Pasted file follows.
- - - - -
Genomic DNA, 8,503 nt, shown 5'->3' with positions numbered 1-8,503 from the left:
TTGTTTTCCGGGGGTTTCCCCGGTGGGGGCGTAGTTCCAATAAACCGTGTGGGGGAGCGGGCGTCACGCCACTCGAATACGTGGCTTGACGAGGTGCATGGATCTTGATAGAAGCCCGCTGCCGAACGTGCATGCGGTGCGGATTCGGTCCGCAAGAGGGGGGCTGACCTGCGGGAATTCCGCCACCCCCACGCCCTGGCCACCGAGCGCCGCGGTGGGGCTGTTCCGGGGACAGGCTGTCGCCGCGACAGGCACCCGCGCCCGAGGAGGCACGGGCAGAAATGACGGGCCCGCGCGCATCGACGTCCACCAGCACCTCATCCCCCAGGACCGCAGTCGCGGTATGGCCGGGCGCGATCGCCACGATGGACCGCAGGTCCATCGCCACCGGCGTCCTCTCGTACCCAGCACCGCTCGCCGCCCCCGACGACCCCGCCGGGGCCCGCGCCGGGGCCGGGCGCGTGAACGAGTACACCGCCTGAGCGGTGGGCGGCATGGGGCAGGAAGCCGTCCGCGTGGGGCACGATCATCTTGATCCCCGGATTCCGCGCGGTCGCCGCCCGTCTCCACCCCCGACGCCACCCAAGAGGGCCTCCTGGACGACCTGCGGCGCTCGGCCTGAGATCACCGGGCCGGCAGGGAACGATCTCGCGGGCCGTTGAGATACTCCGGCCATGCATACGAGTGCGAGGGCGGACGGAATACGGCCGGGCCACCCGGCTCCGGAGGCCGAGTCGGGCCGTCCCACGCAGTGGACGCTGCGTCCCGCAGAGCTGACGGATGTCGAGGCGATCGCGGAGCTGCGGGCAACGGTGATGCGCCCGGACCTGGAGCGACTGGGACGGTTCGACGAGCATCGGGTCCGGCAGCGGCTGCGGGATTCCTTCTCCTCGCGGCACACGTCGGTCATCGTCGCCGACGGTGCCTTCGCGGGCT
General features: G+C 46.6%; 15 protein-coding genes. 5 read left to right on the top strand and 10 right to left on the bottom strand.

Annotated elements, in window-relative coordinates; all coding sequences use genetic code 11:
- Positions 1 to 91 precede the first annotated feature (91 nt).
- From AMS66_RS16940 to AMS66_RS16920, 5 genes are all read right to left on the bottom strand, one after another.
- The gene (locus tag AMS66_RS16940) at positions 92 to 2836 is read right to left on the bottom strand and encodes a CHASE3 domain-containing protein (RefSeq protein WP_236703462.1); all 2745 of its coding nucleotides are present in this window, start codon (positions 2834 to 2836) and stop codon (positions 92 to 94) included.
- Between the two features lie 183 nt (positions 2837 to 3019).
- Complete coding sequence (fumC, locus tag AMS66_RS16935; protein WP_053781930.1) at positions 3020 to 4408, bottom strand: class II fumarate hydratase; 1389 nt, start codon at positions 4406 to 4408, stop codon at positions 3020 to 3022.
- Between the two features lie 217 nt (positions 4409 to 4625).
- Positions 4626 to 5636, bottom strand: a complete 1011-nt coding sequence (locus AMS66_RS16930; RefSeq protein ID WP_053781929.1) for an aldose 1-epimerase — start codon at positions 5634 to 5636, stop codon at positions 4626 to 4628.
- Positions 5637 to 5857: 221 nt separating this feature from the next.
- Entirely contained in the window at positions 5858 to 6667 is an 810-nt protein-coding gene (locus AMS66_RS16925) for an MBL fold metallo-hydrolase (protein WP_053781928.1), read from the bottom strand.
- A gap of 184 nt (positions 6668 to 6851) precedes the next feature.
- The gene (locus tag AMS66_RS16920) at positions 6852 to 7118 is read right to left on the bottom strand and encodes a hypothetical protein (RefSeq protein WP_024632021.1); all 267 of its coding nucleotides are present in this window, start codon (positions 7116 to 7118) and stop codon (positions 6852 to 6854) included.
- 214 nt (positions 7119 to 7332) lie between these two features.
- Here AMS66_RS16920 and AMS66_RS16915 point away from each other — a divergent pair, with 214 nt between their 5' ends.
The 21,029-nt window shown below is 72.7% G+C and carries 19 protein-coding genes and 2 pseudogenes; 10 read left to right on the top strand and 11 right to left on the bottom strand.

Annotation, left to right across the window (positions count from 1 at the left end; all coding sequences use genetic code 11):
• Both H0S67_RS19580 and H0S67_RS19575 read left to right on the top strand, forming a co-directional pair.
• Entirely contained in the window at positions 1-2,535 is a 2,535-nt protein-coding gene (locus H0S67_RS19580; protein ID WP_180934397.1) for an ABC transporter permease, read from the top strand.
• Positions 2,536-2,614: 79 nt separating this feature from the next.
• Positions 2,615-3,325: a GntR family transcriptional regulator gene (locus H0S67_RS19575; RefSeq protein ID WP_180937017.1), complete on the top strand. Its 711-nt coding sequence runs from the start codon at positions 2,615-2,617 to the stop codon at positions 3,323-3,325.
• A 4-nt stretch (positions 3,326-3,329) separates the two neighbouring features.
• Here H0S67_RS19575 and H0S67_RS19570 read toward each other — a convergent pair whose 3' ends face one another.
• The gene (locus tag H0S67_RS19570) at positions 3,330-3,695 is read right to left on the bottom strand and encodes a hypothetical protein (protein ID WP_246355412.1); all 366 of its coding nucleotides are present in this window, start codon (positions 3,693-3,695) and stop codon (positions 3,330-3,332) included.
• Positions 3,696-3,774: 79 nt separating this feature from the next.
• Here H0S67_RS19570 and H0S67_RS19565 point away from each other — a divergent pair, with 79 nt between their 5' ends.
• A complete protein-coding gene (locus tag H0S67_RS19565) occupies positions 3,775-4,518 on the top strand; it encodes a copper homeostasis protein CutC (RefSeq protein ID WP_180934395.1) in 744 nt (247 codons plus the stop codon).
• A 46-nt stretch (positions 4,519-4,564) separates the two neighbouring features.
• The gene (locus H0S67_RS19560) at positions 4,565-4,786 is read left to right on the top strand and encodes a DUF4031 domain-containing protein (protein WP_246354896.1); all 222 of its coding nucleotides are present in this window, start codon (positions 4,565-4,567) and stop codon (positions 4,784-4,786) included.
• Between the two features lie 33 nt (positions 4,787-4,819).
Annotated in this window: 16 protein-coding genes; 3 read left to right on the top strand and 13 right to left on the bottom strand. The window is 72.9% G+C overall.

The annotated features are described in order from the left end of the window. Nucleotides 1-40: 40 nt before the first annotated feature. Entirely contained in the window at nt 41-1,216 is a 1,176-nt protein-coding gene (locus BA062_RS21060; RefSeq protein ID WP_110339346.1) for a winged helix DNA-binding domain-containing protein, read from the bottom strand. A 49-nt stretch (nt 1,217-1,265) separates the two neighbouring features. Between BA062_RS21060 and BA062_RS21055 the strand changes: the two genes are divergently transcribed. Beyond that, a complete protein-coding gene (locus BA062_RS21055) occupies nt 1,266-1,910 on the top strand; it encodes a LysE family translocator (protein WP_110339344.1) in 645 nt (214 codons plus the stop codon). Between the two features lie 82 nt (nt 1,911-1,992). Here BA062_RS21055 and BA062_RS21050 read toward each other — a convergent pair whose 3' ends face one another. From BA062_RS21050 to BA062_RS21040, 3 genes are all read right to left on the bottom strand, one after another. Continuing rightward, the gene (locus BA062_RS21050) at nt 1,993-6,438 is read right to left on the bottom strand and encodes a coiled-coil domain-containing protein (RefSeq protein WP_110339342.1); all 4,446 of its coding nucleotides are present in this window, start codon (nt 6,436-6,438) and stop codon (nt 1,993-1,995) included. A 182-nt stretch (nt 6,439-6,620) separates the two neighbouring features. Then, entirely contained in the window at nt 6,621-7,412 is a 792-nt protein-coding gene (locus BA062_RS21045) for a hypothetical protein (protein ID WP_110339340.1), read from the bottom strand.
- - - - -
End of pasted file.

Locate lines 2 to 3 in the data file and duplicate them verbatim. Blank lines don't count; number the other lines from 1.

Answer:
TTGTTTTCCGGGGGTTTCCCCGGTGGGGGCGTAGTTCCAATAAACCGTGTGGGGGAGCGGGCGTCACGCCACTCGAATACGTGGCTTGACGAGGTGCATGGATCTTGATAGAAGCCCGCTGCCGAACGTGCATGCGGTGCGGATTCGGTCCGCAAGAGGGGGGCTGACCTGCGGGAATTCCGCCACCCCCACGCCCTGGCCACCGAGCGCCGCGGTGGGGCTGTTCCGGGGACAGGCTGTCGCCGCGACAGGCACCCGCGCCCGAGGAGGCACGGGCAGAAATGACGGGCCCGCGCGCATCGACGTCCACCAGCACCTCATCCCCCAGGACCGCAGTCGCGGTATGGCCGGGCGCGATCGCCACGATGGACCGCAGGTCCATCGCCACCGGCGTCCTCTCGTACCCAGCACCGCTCGCCGCCCCCGACGACCCCGCCGGGGCCCGCGCCGGGGCCGGGCGCGTGAACGAGTACACCGCCTGAGCGGTGGGCGGCATGGGGCAGGAAGCCGTCCGCGTGGGGCACGATCATCTTGATCCCCGGATTCCGCGCGGTCGCCGCCCGTCTCCACCCCCGACGCCACCCAAGAGGGCCTCCTGGACGACCTGCGGCGCTCGGCCTGAGATCACCGGGCCGGCAGGGAACGATCTCGCGGGCCGTTGAGATACTCCGGCCATGCATACGAGTGCGAGGGCGGACGGAATACGGCCGGGCCACCCGGCTCCGGAGGCCGAGTCGGGCCGTCCCACGCAGTGGACGCTGCGTCCCGCAGAGCTGACGGATGTCGAGGCGATCGCGGAGCTGCGGGCAACGGTGATGCGCCCGGACCTGGAGCGACTGGGACGGTTCGACGAGCATCGGGTCCGGCAGCGGCTGCGGGATTCCTTCTCCTCGCGGCACACGTCGGTCATCGTCGCCGACGGTGCCTTCGCGGGCT
General features: G+C 46.6%; 15 protein-coding genes. 5 read left to right on the top strand and 10 right to left on the bottom strand.